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Fun With last.fm

Last.fm_Logo_Red.jpg Since I started listening to more music through iTunes on my Macbook and with my iPod Mini, I decided to reconnect with Audioscrobbler or technically last.fm. I had used the old Audioscrobbler for a short while back in 2005, but they have since been absorbed and redeployed as the last.fm web services API.

lastfmlogo.jpg Audioscrobbler plugs in to your media player, scrobbles your tracks a.k.a records what you listen to, and then uploads that data to last.fm. From there, last.fm taps you in to a social network of other digital music listeners. This has turned out be surprisingly interesting, as there are connections to playlists from similar users, videos for many songs that I didn’t think had one, and even free music.

Even better, I’ve found that my jury-rigged home MP3 jukebox can be hooked in as well. I’ve put a bunch of MP3s on an old Linux box. I run MPD as a remotely controllable, media player. MPD feeds an Icecast server which I can securely connect to over SSH tunnels. Comes in handy when trying to listen from work.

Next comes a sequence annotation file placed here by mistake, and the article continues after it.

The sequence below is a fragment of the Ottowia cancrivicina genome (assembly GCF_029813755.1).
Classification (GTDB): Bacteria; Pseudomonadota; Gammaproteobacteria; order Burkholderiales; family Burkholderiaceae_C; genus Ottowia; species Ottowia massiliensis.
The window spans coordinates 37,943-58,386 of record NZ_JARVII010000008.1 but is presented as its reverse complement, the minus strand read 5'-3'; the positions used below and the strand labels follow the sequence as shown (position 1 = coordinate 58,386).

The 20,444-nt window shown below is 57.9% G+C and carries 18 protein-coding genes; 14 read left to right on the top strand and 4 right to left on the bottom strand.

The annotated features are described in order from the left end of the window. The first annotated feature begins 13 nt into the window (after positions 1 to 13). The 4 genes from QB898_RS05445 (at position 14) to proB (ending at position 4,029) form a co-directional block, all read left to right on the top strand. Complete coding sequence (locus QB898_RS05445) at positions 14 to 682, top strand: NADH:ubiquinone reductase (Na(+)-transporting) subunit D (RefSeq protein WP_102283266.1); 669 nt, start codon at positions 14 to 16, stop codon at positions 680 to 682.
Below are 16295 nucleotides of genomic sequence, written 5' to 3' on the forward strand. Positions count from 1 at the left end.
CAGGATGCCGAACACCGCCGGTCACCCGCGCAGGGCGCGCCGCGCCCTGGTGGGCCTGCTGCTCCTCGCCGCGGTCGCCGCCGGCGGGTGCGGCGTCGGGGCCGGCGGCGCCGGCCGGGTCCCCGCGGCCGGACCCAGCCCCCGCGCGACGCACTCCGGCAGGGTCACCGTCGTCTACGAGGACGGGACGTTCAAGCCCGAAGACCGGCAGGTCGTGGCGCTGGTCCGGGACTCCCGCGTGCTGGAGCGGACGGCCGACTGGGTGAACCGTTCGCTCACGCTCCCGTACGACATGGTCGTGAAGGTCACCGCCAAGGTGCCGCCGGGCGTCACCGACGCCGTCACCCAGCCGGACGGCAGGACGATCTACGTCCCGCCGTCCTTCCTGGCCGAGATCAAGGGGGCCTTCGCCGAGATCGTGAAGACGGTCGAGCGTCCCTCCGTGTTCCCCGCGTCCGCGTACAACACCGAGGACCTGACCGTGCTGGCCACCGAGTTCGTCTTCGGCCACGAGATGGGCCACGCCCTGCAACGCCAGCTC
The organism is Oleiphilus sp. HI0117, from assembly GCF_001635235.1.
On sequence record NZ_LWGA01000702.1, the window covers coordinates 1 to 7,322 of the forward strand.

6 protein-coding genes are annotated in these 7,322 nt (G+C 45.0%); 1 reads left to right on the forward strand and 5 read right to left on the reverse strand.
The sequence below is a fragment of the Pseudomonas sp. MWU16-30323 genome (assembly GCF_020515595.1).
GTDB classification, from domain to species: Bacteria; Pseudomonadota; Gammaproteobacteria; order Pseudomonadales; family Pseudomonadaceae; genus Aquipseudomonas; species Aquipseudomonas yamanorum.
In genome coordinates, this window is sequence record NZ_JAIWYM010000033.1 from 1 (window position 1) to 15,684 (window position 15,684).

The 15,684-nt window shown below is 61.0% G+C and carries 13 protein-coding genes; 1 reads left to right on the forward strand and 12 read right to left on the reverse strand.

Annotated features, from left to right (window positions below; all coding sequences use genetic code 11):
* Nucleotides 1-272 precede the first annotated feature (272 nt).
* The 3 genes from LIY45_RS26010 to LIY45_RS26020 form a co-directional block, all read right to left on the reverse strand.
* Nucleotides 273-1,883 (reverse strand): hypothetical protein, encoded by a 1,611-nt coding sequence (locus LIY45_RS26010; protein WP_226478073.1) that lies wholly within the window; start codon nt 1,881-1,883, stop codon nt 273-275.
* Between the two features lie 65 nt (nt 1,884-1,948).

Just to be a completist, since I do a lot of listening in the office, I wanted tracks played through the above concoction to be scrobbled as well. MPD doesn’t directly support scrobbling, but there are a handful of supporting applications that listen to MPD’s playlist and scrobble the results. At first I gave mpdscribble a shot, thinking a stable C application would be pretty reliable. For whatever reason, mpdscribble often timed out uploading scrobble data. I switched to the Python based lastfmsubmitd and now things work great.

Finally lastfmsubmitd is a nice elegant piece of code that relies on basic UNIX principles to get the job done. It cleanly forks daemon processes for the MPD listener and the last.fm submitter, and uses the filesystem to record its data. Plus it logs nicely and feels very Pythonic. Excellent job!!

I’ll post more later specifically about the last.fm experience.

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